FDA Drafts New Guidance on Thermal Effects of Medical Devices

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April 18, 2024

Medical device manufacturers may need to revise strategies for assessing thermal effects of their devices

On March 15, the Food and Drug Administration issued new draft guidance that impacts premarket submissions for all medical devices that produce temperature changes in patient tissues as an intentional or unintentional consequence of use. Specifically, stakeholders manufacturing such devices will need to assess and potentially revise strategies for evaluating the thermal effects of their devices as part of their premarket submissions to facilitate efficient review.

Issuing this new guidance signals FDA's intent to promote consistency in submissions where thermal assessments are relevant. This guidance introduces an outline of technical considerations for the medical device manufacturers to follow when conducting thermal assessments. Previously, manufacturers faced uncertainty surrounding FDA's expectations for premarket submissions containing thermal studies.

The guidance outlines FDA's recommendations on assessing thermal effects of devices, for example, that deliver radiofrequency, light, microwave, or other forms of electromagnetic energy; that deliver ultrasound or electroporation; that produce temperature change by contact; or that have electrical components that can potentially heat surrounding tissue. FDA's review of thermal effects assessments in premarket submissions is intended to mitigate the potential occurrence of adverse health consequences, such as tissue damage or negative impacts on physiological functions. 

Stakeholders have until May 15 to submit comments on the proposed guidance at under document ID # FDA-2024-D-0664-0002.

Key takeaways for assessing thermal effects of medical devices

The purpose of this guidance is to provide a roadmap for how such evaluations should be conducted and presented in premarket submissions. FDA presents medical device manufacturers with guidance on three different types of investigations that would be appropriate for assessing thermal effects: 

  • Experimental Models: Experimental assessment of tissue effects and thermal energy spread can be conducted using phantoms, ex vivo animal tissue models, and/or in vivo animal testing. Specific considerations should be given to the properties of the tissue or surrogate tissue compared to those of the in vivo tissue. Notably, the guidance also specifies that all experiments should be performed, at a minimum, in triplicate.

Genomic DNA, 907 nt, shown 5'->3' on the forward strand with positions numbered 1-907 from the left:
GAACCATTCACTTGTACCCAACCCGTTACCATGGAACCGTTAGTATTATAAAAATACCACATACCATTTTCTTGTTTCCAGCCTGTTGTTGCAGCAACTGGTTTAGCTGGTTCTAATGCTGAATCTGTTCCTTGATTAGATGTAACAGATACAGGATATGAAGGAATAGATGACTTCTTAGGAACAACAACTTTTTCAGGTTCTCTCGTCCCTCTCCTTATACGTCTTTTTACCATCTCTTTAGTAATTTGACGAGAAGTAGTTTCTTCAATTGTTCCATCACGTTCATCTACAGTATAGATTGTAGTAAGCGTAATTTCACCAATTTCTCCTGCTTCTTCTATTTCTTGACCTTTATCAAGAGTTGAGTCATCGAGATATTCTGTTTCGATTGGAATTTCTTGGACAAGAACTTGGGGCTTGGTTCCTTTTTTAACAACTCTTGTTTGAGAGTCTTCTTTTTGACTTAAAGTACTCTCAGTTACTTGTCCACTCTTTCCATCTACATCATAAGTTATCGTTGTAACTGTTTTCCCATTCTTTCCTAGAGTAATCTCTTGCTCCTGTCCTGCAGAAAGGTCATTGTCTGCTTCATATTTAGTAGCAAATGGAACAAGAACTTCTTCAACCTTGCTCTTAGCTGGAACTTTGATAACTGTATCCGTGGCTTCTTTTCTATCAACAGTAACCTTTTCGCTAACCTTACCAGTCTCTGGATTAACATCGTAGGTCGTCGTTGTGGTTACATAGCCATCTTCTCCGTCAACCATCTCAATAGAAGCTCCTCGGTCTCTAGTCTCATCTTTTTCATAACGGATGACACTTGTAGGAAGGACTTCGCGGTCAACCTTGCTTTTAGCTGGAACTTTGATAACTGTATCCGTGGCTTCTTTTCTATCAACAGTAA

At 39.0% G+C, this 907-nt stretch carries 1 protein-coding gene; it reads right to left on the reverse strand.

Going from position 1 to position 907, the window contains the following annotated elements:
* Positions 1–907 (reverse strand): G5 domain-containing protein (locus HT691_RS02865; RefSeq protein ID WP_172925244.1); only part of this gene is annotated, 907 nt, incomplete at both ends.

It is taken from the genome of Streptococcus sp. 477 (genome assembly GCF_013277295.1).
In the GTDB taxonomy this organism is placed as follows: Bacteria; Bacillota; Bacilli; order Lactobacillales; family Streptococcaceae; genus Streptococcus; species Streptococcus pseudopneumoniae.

• Computational Models: Computational modeling tools allow for precise control over the exposure conditions and relevant tissue properties. As in other applications of computational modeling, the credibility of the model should be established as per FDA's specific guidance on the subject.
  • Clinical Evaluation: When non-clinical evaluations are infeasible or ineffective, a clinical study may be designed to test the full range of proposed conditions of use in the intended patient population. Granted, these studies must include measures to provide reasonable assurances of safety for subjects undergoing the study.

The document also provides a framework for evaluating the extent of thermal damage, using methods such as histology and the evaluation of material properties, and outlines the appropriate use of bioheat transfer models and the implementation of thermal dose models. 

For manufacturers, this draft guidance document provides a roadmap for how to develop effective design verification procedures for devices that produce temperature change as an intended or unintended consequence of device use. Ongoing or planned evaluations of heat transfer can be assessed now to ensure that the methods used align with those presented in the draft guidance. While the guidance has yet to be finalized, alignment with FDA's current perspective can promote consistency and enhance the likelihood of efficient review. 

What Can We Help You Solve?

Exponent's multidisciplinary medical device consultants leverage fundamental principles of heat transfer along with experimental and computational modeling techniques to help clients understand the intended and unintended thermal characteristics of their designs. We can help you understand the use risks of your device and develop verification procedures to promote safe and effective product design.